Wednesday, December 2, 2009

A disclosure of sorts

As a child raised Catholic, the social environment was of Nuns, Priests, church on Sunday, cataclysm. Here the deepest mysteries of the universe were unveiled. Question: What can God do? Answer: ( in 3rd grade class unison ) God can do anything? My father, on the other hand, being a disenchanted Catholic and a proponent of logic would say, "Well then, can he make a rock so big that he can't lift it?" Iconoclast!

It was the late 60's, "The Summer of Love", Timothy Leary, Ram Das, Maharishi Mahesh Yogi. "Lucy in the Sky with Diamonds" sat on the horizon like a highway mirage; there, but somewhat out of reach for a 13 year old. This was the environment in which I picked up my first six string, and it felt good in my hand and it felt even better to have girls watching me with it in my hand.

On the home front, summers were spent amongst the migrant field workers. We picked berries, cucumbers, lettuces and what ever crop needed harvesting. The money would pay for a better guitar or a better amplifier. Such was the dichotomy of my formative years. Half field worker, half aspiring musical mystic. Then along came Carlos Castaneda and his book, "The teachings of Don Juan". Carlos, with the stroke of a pen, had transformed my Mexican coworkers into shamanic Brujos capable of peering beyond the veils of perception into worlds of power while maintaining the outer veneer of innocent peasantry.

The word crackled out over the Watsonville Highschool PA system that there was going to be a "spirit rally" at 3 PM. Indeed, the minions of Satan, disguised as administrative staff assembled the 2,000 unsuspecting nubile youths into the auditorium for the purpose of sucking out their spirit. The results were cheerleaders and jocks and it was not pretty. 'Twas in these darkest depth of Mordor I met a girl so fair that matrimony was the inevitable path we traveled.

It came to be, about this time, that an interest was developed in the occult. Books were studied, cards where thrown, spells were cast, alters were built and the summoning of demons was brought to a screeching halt when success seemed actually possible.

The years rolled on and there was meeting with remarkable men and women. There were gurus and Kundalini and chakras and The Archetypes of the Collective Unconscious and Iridology and Nietsche, and Jesus Christ Super Star, and astrology and palmistry, and tea leaves and Gurdjieff and Ouspensky and Maurice Nicole, and The Grateful Dead. There was Goeth and Faust, and "Altered States of Consciousness" Aleister Crowley and Wiccans and Pagans and Druids and the years rolled on.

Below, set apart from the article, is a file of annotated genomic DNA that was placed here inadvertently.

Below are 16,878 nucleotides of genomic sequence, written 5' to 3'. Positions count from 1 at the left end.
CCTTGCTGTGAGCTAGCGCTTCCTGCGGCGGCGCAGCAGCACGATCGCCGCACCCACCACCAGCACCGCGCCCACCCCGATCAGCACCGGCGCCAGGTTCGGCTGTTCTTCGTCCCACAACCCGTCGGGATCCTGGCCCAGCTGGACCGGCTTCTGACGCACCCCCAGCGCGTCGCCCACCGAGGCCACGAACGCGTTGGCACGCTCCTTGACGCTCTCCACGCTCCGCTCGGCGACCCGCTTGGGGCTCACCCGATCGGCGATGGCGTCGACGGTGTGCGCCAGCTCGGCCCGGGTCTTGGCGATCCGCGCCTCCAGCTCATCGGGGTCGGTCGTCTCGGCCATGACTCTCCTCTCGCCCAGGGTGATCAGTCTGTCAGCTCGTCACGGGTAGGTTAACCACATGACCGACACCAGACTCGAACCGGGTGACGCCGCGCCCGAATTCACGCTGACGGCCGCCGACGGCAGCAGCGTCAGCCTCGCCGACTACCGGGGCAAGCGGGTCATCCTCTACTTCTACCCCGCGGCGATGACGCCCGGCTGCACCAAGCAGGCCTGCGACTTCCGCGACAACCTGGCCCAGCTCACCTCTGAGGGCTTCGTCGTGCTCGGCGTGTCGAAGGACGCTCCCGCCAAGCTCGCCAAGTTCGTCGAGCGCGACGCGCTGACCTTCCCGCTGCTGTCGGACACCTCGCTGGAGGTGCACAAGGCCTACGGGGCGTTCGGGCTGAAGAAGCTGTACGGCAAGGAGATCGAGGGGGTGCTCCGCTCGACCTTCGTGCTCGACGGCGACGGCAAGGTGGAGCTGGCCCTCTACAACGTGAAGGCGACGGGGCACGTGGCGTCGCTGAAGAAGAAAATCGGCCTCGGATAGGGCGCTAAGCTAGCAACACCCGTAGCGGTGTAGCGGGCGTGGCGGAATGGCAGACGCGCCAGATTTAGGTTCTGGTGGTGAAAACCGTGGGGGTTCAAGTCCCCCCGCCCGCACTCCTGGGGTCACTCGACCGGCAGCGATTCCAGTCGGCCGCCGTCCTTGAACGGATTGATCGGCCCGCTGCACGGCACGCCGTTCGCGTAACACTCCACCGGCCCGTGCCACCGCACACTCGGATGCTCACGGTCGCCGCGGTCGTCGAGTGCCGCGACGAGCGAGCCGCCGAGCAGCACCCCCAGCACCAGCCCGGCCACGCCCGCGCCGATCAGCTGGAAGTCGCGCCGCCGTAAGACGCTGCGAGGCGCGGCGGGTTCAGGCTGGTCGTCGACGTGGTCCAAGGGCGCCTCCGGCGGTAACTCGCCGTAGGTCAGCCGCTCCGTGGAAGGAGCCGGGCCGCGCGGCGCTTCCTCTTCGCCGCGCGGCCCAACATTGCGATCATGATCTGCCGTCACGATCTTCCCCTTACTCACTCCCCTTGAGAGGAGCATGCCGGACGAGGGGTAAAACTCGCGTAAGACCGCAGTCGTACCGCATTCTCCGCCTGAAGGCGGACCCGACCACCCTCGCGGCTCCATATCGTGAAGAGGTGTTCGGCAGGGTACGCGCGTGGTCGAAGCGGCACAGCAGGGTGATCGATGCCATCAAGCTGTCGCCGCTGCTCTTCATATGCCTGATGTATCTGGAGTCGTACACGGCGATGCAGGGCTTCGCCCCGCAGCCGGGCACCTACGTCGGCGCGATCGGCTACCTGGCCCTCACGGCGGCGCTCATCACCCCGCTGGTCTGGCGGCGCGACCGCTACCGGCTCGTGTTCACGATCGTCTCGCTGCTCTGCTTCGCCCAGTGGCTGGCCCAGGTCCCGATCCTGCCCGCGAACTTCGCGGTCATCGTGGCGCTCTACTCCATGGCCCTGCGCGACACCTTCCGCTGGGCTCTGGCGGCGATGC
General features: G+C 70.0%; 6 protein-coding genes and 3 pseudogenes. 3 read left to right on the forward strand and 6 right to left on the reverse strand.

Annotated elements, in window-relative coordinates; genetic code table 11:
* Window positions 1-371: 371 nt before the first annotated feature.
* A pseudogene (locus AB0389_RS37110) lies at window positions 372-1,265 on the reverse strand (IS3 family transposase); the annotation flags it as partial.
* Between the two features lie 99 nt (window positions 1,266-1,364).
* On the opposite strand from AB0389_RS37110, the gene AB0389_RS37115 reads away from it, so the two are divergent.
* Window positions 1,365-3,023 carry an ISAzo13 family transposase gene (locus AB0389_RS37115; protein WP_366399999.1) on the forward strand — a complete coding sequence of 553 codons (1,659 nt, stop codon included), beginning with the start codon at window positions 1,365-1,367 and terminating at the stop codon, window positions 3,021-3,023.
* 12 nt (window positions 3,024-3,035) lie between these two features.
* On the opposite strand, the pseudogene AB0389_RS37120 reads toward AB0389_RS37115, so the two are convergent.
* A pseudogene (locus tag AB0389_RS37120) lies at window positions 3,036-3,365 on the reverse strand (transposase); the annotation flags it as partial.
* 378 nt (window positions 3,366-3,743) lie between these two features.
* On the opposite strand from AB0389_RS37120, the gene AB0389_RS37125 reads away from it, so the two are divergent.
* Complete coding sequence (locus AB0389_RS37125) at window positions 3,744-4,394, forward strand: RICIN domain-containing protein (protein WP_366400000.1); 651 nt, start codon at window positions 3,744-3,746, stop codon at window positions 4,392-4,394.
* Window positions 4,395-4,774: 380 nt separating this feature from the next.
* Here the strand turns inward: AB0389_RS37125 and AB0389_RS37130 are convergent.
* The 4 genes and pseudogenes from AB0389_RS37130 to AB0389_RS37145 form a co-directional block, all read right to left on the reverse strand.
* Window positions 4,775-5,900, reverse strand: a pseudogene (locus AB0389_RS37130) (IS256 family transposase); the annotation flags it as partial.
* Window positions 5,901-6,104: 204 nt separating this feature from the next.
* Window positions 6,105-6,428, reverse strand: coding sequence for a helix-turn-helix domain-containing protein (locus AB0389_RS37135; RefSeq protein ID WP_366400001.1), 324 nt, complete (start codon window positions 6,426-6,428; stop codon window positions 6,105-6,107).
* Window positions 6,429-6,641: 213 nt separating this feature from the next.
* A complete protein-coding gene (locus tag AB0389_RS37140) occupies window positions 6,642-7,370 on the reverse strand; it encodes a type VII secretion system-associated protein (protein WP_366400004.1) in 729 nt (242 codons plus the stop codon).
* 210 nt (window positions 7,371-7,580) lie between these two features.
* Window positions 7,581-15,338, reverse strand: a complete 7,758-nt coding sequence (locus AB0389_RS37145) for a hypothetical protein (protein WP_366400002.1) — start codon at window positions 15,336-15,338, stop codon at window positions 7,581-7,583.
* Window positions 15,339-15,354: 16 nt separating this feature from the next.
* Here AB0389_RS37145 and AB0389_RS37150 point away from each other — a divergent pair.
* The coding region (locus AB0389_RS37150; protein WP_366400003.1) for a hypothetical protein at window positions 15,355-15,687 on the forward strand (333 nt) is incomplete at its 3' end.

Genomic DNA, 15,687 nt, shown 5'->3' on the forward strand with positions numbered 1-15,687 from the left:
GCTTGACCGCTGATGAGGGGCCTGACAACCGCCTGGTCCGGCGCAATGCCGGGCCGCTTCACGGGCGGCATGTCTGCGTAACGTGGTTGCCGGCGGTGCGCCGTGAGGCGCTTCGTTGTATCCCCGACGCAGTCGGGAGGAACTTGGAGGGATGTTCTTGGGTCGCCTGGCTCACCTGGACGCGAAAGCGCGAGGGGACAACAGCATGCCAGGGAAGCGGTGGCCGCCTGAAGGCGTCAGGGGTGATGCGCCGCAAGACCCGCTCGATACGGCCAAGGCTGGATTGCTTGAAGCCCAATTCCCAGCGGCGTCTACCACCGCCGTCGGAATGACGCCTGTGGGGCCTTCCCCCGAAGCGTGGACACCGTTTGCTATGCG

In the 90's I joined with a group of people who practiced neo-shamanism. Joining this group consisted of one year of preparation and learning followed by the final ritual, the vision quest. My vision quest started with long hours in a sweat lodge, chanting while medicine workers invoked the spirits of the vision. This particular sweat lodge was called the "death lodge", being symbolic of the death of the old life in preparation for the vision which was to guide the formation of a new life. Having thus been appropriately sleep and food deprived and steeped in ritual after ritual, I began my trek to the top of Devils Peak in the Desolation Wilderness of the Sierra Mountains with only a canteen of water and my clothes. My mission was to climb the mountain and spend the entire night in ritual only to return the following day. I reached the peak as it was getting too dark to see the pine cones on the ground. Were it not for the occasional flash of lightning, I would not have been able to gather a few sticks together for a small fire. The top of the mountain had proven to be much further and less accessible than expected. I returned the next day at the point of physical exhaustion. During these years, participation in, and leading rituals became the familiar ground. The main trans-formative tool was the sweat lodge. Later, after I had left the group, a tragic accident in the death lodge took the lives of two people. At this point the group was officially disband.

My next foray into a spiritual practice was an involvement with Sufism. I was initiated as a student into the Naqshbandi Tariqa. Again, there were hours of ritual Dhikr or Zikr. The Naqshbandi are a Muslim order and as such, I also practiced Islam and did every devotional practice that Muslims are expected to do; pray 5 times a day, attend juma at the mosque and fast for the holy month of Ramadhan. After several years of practice, my Shaykh, (friend and teacher) died in an ATV accident. I continued the practice for a while but was quite put off by the lectures of Imams at the mosques, and even though the esoteric teachings of sufism along the lines of Rumi seem most attuned to my inner vision, I could never reconcile myself to the social system inherent in the outer practice of Islam. So, I quit.

From this point forward my spiritual journey is my own, I walk the path alone.